As if that wasn't bad enough for sentiment, the US last week refused to agree an increase in finance for the International Monetary Fund (IMF). The organisation's managing director, Christine Lagarde, said an increase in quota payments was necessary to put the IMF on a more stable financial footing. The US Treasury disagreed, saying that the IMF has ample firepower, and must rely on alternative funding mechanisms in a crisis. The decision reflects President Trump's aversion to multilateral institutions.

The mood of investors was not helped by confirmation last week that the European Central Bank will next year end its quantitative easing programme. The decade-long experiment to stave off economic recession by spending and easy access to capital had seen interest rates head towards zero (and below in several celebrated instances).

Quantitative tightening is now widely expected in Europe, and investor sentiment in the eurozone last week fell to its lowest level in four years. Research firm Sentix said its current index had entered negative territory, and the company's managing director, Manfred Hübner, noted that the firm's 'expectation gauge' suggested there is "practically no glimmer of hope". He blamed escalating tension over international trade, the budget crisis in Italy, unrest in France and Brexit. "It is coming from all corners at the moment", he said.

On top of these difficult general market conditions comes confirmation that miners are falling still further out of favour amongst investors. Analysts at Citigroup Inc. estimate that assets under management invested in commodities have fallen 10-15% from last year to a low of US$411 billion in November. Much of the problem is a deep mistrust amongst fund managers that the mining companies can restrain themselves from embarking upon another stint of expensive, and ultimately costly, acquisitions.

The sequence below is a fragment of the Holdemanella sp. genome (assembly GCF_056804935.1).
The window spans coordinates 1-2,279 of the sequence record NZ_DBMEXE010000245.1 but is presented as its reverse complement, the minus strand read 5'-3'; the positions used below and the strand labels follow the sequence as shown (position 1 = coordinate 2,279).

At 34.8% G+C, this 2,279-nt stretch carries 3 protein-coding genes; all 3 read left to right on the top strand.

Meanwhile, there was good and bad news for coal last week. According to a report from InfluenceMap, a UK non-profit organisation, the world's biggest investors have been ramping up their holdings in coal over the past few years. The world's leading fund managers are reported to have raised their holdings in thermal coal by 20% since 2016, despite the concern over global warming and coal's detrimental role (which was an important theme at the recently completed UN climate-control meeting in Katowic).

Almost coinciding with the InfluenceMap report came a decision by the European Bank for Reconstruction and Development to adopt a "no coal, no caveats" financing policy as it seeks to combat climate change. The move brought into sharp focus the difference in attitudes between financing organisations over coal.

Chris Hinde

Chief Commentator, Mining Beacon

Previously editorial director of Mining Journal, and more recently head of S&P Global Market Intelligence's metals and mining team, Chris is now Mining Beacon's editor-in-chief and lead commentator. He posts two blogs every week, one on Monday reviewing market conditions over the prior week, and a second on Thursday looking at issues on the global mining scene. There is also a quarterly blog on business opportunities in the sector.